Photo: Robin Schwartz, Charlie, 1988, Chimpanzee, female, 5 years old, Copyright Robin Schwartz.
Last month, The New Indian Express recently reported the capture of a young girl who had been living with a troop of monkeys in the jungles of Katrraniyaghat, India. The world press went wild for the story of a feral child, with visions of Rudyard Kipling’s Mowgli dancing in their prose.
“She behaves like an ape and screams loudly if doctors try to reach out to her,” says Dr. DK Singh, chief medical superintendent, Bahraich District Hospital, told the newspaper, adding that she walks, eats, and sits like monkeys.
But the fantastical tale was short-lived as The Washington Post soon reported that the girl had been abandoned a mere hours or days before being recovered. It has been suggested her parents left her near an outpost, forsaking an unwanted daughter in a society that prized sons.
Invariably, what occurred speaks to a distinctly human trait: a complete lack of interest in viable offspring, discarded and left for death because the gender has been so degraded by the society in which it exists. What’s telling is that this aspect of the story was disregarded in favor of playing up unfounded rumors of interspecies relationships.
Our fascination with interspecies relationships cuts both ways. The counterpoint to the myth of Mowgli is anthropomorphization of animals. Consider the curious black and white photographs of Robin Schwartz, made between 1987 and 1992, that take us inside the world of simians being raised in domestic environments. “I don’t think they are funny or sad. They’re just like people,” she tells Time.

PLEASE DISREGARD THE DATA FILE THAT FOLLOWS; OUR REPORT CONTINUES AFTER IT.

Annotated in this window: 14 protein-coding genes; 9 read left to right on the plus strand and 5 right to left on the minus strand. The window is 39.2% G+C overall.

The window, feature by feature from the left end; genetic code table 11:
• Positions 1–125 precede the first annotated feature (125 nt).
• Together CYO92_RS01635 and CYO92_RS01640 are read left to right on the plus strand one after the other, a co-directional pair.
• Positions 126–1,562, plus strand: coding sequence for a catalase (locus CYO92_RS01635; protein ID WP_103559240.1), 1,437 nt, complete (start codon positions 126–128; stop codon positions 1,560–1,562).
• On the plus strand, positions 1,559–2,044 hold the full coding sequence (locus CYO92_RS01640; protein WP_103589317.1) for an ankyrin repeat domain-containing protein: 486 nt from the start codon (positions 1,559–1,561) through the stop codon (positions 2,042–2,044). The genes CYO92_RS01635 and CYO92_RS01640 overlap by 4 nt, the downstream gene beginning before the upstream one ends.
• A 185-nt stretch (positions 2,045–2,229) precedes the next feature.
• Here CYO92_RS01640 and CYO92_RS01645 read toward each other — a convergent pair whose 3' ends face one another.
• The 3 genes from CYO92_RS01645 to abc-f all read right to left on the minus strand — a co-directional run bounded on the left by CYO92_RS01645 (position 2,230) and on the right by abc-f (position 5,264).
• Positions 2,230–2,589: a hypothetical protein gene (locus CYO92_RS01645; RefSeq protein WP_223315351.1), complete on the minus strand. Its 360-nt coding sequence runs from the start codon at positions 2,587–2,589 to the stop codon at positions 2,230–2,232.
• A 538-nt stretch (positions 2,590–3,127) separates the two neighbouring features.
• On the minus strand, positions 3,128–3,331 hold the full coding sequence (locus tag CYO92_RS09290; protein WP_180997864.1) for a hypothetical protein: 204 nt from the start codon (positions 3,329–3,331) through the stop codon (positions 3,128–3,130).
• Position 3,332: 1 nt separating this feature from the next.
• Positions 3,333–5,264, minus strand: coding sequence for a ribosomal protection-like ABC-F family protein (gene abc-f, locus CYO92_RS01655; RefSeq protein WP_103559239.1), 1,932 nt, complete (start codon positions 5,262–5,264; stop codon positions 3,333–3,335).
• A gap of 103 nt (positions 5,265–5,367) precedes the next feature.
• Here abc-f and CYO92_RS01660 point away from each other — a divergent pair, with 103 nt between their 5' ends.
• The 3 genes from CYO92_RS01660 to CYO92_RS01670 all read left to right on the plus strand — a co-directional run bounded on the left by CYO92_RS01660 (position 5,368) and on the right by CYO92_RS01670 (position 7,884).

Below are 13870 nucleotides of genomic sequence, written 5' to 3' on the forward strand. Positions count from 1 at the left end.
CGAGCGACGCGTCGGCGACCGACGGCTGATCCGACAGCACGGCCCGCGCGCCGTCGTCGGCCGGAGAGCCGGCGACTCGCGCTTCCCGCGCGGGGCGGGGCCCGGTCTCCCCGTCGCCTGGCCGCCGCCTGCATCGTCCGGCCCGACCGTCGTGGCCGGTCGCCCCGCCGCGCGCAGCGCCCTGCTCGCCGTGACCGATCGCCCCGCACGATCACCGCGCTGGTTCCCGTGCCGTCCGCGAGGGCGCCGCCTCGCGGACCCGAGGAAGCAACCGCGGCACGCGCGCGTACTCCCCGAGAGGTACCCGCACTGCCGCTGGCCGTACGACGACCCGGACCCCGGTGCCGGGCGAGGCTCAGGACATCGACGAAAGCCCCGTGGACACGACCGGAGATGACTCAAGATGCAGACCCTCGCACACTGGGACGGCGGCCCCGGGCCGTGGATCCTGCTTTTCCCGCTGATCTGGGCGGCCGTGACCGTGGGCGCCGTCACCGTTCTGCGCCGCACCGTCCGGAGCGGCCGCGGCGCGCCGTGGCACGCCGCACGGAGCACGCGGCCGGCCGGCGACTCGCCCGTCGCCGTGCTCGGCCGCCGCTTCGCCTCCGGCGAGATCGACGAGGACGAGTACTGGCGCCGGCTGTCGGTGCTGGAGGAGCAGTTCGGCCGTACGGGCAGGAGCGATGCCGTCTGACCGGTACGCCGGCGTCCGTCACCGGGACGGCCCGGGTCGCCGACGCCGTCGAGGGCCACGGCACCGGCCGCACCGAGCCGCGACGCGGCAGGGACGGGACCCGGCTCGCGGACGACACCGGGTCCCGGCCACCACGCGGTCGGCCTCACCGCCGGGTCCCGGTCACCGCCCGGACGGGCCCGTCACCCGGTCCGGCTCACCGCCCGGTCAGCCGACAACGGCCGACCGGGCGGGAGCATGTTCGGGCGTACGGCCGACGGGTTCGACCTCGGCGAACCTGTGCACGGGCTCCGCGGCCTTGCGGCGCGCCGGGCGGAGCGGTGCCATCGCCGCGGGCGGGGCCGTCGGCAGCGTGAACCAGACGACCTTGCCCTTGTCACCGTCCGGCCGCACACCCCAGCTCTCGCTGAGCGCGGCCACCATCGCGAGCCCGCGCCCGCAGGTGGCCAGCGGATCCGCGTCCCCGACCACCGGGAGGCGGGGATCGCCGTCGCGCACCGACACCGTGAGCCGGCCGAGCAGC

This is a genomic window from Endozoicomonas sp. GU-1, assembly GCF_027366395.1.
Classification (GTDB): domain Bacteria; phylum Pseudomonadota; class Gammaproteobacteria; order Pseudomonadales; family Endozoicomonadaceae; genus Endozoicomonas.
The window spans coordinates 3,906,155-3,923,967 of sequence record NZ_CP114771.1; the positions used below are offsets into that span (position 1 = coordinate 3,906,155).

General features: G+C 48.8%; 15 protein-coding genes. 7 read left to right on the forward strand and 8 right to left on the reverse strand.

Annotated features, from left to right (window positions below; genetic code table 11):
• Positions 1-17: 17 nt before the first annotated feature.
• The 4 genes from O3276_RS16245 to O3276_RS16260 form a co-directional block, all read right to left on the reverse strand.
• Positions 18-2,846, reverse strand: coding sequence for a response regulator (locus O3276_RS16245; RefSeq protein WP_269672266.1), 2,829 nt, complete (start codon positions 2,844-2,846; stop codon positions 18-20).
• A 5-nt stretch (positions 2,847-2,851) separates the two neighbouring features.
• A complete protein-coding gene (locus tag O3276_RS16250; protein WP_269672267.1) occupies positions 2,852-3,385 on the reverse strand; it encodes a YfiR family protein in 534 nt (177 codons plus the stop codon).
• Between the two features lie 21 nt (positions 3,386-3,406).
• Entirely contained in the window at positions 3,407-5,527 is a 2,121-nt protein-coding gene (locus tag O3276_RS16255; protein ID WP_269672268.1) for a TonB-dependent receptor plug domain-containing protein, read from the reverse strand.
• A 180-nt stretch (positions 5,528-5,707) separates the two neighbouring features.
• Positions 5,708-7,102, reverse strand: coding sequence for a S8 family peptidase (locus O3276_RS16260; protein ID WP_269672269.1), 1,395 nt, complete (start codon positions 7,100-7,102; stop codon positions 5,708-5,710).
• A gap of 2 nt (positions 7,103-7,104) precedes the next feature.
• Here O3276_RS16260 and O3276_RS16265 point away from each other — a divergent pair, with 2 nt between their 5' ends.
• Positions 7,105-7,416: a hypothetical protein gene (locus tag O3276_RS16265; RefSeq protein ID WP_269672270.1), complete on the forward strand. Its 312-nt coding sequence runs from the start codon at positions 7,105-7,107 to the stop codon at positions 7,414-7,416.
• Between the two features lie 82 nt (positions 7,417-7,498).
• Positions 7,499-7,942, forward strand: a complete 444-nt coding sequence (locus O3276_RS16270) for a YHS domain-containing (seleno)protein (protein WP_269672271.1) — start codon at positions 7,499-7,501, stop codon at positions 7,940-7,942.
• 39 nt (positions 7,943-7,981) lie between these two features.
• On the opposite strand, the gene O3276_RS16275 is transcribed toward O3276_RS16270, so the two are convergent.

Currently on view in the exhibition, Like Us: Primate Portraits by Robin Schwartz at the Alice Austen House, New York, now through May 28, 2017, Schartz’s rarely-shown photographs present scenes of mandrills, chimpanzees, gibbons, baboons, a ring-tailed lemur, and even a lowland gorilla living in human environments.
Many of these animals had been rescued from precarious situations, and thus belong nowhere. Unable to be properly assimilated back into the wild, their options are few, and require them, in one form or another, to adapt themselves to unnatural environments. Because they were born in captivity, they will die in it, never to live as nature intended.
Yet, when one considers the options: zoos, laboratories, circuses, or domiciles, it becomes even more complex. What is best for these creatures might simply be a matter of conscience. In Schartz’s photographs, it becomes increasingly ambiguous. Consider the image of Minnie, the 13-year-old stump-tailed macaque, sitting on a floral sofa, drinking Canfield’s Diet Chocolate Fudge soda out of a can through a straw. It’s alternately charming or disconcerting, depending on your vantage point.
As the photographs progress, Schwartz exposes us to the human fascination with the anti-Mowgli—the anthropomorphized primate. They lounge on the sofa long with stuffed animals or relax with household pets, wearing outfits like sailor suits and lace gowns that endears itself to those who find such actions relatable.
The fact that a great many of these creatures are so young is particularly heartbreaking for it is known that once they grown into adolescence, they can become rebellious, making their futures insecure. That we do not know what became of them imbues these photographs with a tragic potency.
In a statement, Schwartz explains her purpose and her goal, “Photographing animals and the people that are devoted to animals is what I have always cared about and is the driving force in all my work. Photography and animals are my passport to each other. I see animals as my spiritual connection; my religion; my vice; my addiction. Animals calm me; comfort me—they save me.”
Miss Rosen is a journalist covering art, photography, culture, and books. Her byline has appeared in L’Uomo Vogue, Vogue Online, Whitewall, The Undefeated, Dazed Digital, Jocks and Nerds, and L’Oeil de la Photographie. Follow her on Twitter @Miss_Rosen.